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(a) Nietzsche v. Kant 

The comparison between On "Cubism" and The Rise of Cubism was the subject of an interesting essay by John Nash: The Nature of Cubism. Nash is still primarily interested in the work of Picasso and Braque and has no apparent interest in the paintings of Gleizes and Metzinger. But he argues that, as a guide to the intentions of Picasso and Braque, On "Cubism" is better than The Rise of Cubism. Principally he sees The Rise of Cubism as influenced by Kant and On "Cubism" as influenced by Nietzsche. The 'Neo-Kantian' argument he attributes to Kahnweiler is that the painter is trying to use geometrical elements which exist 'a priori' in the mind in order to arrive at the objective truth of the 'thing in itself'. The Nietzschean argument of Gleizes and Metzinger is that the world in itself is unknowable and can only be interpreted subjectively. The artist is a Superman whose subjective interpretation is so compelling that the common herd are obliged to follow it. He teaches them how to see - or, rather, how he sees - but he himself knows that what he has taught them is inadequate and no sooner does the crowd conform to his vision than he has to move on to another vision, constantly transgressing the principles, or conventions, he has himself established.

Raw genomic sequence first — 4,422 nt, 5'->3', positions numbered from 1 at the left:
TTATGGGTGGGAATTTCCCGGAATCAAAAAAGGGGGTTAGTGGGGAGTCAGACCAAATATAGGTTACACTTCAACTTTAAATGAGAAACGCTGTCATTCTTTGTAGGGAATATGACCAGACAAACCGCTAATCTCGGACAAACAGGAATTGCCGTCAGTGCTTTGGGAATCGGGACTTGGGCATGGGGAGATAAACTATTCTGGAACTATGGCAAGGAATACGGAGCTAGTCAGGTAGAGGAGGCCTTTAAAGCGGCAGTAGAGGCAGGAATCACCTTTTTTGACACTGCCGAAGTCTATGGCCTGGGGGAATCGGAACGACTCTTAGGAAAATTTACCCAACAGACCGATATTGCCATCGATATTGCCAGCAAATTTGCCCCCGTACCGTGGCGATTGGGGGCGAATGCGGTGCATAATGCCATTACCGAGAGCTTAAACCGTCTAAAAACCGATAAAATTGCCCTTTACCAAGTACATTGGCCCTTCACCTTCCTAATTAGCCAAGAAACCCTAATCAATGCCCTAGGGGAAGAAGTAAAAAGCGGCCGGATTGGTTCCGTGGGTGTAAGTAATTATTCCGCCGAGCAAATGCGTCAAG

We have already seen that this Nietzschean argument is indeed present in On "Cubism" and Gleizes quotes Nietzsche in his essay on Metzinger. I think, however, that there is more of Nietzsche in Kahnweiler than Nash allows; and perhaps more of Kant in Gleizes and Metzinger. Indeed, although Kahnweiler did everything he could to undermine the influence of Gleizes and Metzinger (23) his thinking may have had more in common with them, and especially Metzinger, than one might expect.

23   See e.g. Assouline: An artful life, pp. 172, 384, 453.


(b) The total image 

'In a Preface to the Aesthetic Confessions (which includes a French translation of The Rise) written in 1958  he says: 

'If I ask myself to day what it was that Cubism introduced that was new, I find only one thing to say: thanks to the invention of signs that represent [figurent] the external world it has provided plastic art with the possibility of passing on to the spectator the artist's visual experiences without any illusionist imitation. It has recognised that all plastic art is nothing other than a writing whose signs are read by the spectator and not a reflection of nature.' (p.10)